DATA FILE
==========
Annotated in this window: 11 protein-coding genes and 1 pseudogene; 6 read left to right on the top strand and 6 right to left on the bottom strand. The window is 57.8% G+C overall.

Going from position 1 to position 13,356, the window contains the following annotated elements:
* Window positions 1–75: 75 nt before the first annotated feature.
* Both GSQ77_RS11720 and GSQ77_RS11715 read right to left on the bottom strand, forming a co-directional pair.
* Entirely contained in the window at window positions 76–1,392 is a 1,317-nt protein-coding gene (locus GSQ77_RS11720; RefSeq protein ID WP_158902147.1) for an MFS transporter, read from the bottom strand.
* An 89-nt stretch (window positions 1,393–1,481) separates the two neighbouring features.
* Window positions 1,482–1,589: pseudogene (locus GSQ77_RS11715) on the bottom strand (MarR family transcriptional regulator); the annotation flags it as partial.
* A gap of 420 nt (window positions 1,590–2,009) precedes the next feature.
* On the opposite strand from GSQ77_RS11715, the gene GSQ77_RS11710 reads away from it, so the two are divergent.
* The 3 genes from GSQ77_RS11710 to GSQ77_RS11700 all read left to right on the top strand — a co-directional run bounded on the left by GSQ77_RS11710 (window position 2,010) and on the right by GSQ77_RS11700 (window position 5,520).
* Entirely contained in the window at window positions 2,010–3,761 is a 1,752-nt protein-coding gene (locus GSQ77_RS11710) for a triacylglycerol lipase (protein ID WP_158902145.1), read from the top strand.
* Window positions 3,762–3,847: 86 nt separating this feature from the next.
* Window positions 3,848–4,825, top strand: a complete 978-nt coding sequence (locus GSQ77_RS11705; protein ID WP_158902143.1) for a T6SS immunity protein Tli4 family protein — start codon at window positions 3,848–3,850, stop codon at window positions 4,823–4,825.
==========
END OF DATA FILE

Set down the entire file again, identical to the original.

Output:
Annotated in this window: 11 protein-coding genes and 1 pseudogene; 6 read left to right on the top strand and 6 right to left on the bottom strand. The window is 57.8% G+C overall.

Going from position 1 to position 13,356, the window contains the following annotated elements:
* Window positions 1–75: 75 nt before the first annotated feature.
* Both GSQ77_RS11720 and GSQ77_RS11715 read right to left on the bottom strand, forming a co-directional pair.
* Entirely contained in the window at window positions 76–1,392 is a 1,317-nt protein-coding gene (locus GSQ77_RS11720; RefSeq protein ID WP_158902147.1) for an MFS transporter, read from the bottom strand.
* An 89-nt stretch (window positions 1,393–1,481) separates the two neighbouring features.
* Window positions 1,482–1,589: pseudogene (locus GSQ77_RS11715) on the bottom strand (MarR family transcriptional regulator); the annotation flags it as partial.
* A gap of 420 nt (window positions 1,590–2,009) precedes the next feature.
* On the opposite strand from GSQ77_RS11715, the gene GSQ77_RS11710 reads away from it, so the two are divergent.
* The 3 genes from GSQ77_RS11710 to GSQ77_RS11700 all read left to right on the top strand — a co-directional run bounded on the left by GSQ77_RS11710 (window position 2,010) and on the right by GSQ77_RS11700 (window position 5,520).
* Entirely contained in the window at window positions 2,010–3,761 is a 1,752-nt protein-coding gene (locus GSQ77_RS11710) for a triacylglycerol lipase (protein ID WP_158902145.1), read from the top strand.
* Window positions 3,762–3,847: 86 nt separating this feature from the next.
* Window positions 3,848–4,825, top strand: a complete 978-nt coding sequence (locus GSQ77_RS11705; protein ID WP_158902143.1) for a T6SS immunity protein Tli4 family protein — start codon at window positions 3,848–3,850, stop codon at window positions 4,823–4,825.